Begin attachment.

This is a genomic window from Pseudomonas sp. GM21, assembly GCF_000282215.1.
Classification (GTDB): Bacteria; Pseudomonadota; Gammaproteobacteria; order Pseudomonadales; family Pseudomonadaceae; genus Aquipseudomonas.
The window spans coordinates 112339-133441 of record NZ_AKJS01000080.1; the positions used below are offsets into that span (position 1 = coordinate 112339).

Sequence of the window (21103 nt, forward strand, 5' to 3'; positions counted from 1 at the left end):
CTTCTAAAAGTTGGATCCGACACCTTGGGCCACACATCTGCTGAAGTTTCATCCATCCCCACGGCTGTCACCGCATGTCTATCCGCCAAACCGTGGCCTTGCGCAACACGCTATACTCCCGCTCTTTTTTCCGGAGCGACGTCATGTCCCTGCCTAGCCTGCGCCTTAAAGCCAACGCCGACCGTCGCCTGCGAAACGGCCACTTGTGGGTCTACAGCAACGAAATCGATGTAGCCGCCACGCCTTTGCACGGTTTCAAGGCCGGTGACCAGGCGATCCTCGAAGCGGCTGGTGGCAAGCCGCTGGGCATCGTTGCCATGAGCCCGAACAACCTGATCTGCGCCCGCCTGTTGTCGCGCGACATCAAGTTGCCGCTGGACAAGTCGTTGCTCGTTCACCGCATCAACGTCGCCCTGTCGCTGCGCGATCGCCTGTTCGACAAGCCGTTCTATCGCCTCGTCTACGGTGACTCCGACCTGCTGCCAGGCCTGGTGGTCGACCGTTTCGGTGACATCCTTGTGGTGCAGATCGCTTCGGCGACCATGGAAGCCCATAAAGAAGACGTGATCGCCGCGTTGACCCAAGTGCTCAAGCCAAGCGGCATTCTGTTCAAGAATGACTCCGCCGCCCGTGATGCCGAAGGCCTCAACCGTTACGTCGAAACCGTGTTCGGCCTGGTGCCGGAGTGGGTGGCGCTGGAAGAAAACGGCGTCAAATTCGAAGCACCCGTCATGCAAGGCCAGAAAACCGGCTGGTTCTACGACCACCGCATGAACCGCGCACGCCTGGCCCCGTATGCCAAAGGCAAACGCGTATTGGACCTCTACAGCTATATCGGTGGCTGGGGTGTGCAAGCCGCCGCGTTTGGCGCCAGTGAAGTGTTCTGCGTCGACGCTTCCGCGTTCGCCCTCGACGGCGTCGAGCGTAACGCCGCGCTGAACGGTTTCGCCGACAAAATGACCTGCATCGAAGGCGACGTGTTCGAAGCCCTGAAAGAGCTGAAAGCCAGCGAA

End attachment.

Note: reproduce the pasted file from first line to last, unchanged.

This is a genomic window from Pseudomonas sp. GM21, assembly GCF_000282215.1.
Classification (GTDB): Bacteria; Pseudomonadota; Gammaproteobacteria; order Pseudomonadales; family Pseudomonadaceae; genus Aquipseudomonas.
The window spans coordinates 112339-133441 of record NZ_AKJS01000080.1; the positions used below are offsets into that span (position 1 = coordinate 112339).

Sequence of the window (21103 nt, forward strand, 5' to 3'; positions counted from 1 at the left end):
CTTCTAAAAGTTGGATCCGACACCTTGGGCCACACATCTGCTGAAGTTTCATCCATCCCCACGGCTGTCACCGCATGTCTATCCGCCAAACCGTGGCCTTGCGCAACACGCTATACTCCCGCTCTTTTTTCCGGAGCGACGTCATGTCCCTGCCTAGCCTGCGCCTTAAAGCCAACGCCGACCGTCGCCTGCGAAACGGCCACTTGTGGGTCTACAGCAACGAAATCGATGTAGCCGCCACGCCTTTGCACGGTTTCAAGGCCGGTGACCAGGCGATCCTCGAAGCGGCTGGTGGCAAGCCGCTGGGCATCGTTGCCATGAGCCCGAACAACCTGATCTGCGCCCGCCTGTTGTCGCGCGACATCAAGTTGCCGCTGGACAAGTCGTTGCTCGTTCACCGCATCAACGTCGCCCTGTCGCTGCGCGATCGCCTGTTCGACAAGCCGTTCTATCGCCTCGTCTACGGTGACTCCGACCTGCTGCCAGGCCTGGTGGTCGACCGTTTCGGTGACATCCTTGTGGTGCAGATCGCTTCGGCGACCATGGAAGCCCATAAAGAAGACGTGATCGCCGCGTTGACCCAAGTGCTCAAGCCAAGCGGCATTCTGTTCAAGAATGACTCCGCCGCCCGTGATGCCGAAGGCCTCAACCGTTACGTCGAAACCGTGTTCGGCCTGGTGCCGGAGTGGGTGGCGCTGGAAGAAAACGGCGTCAAATTCGAAGCACCCGTCATGCAAGGCCAGAAAACCGGCTGGTTCTACGACCACCGCATGAACCGCGCACGCCTGGCCCCGTATGCCAAAGGCAAACGCGTATTGGACCTCTACAGCTATATCGGTGGCTGGGGTGTGCAAGCCGCCGCGTTTGGCGCCAGTGAAGTGTTCTGCGTCGACGCTTCCGCGTTCGCCCTCGACGGCGTCGAGCGTAACGCCGCGCTGAACGGTTTCGCCGACAAAATGACCTGCATCGAAGGCGACGTGTTCGAAGCCCTGAAAGAGCTGAAAGCCAGCGAA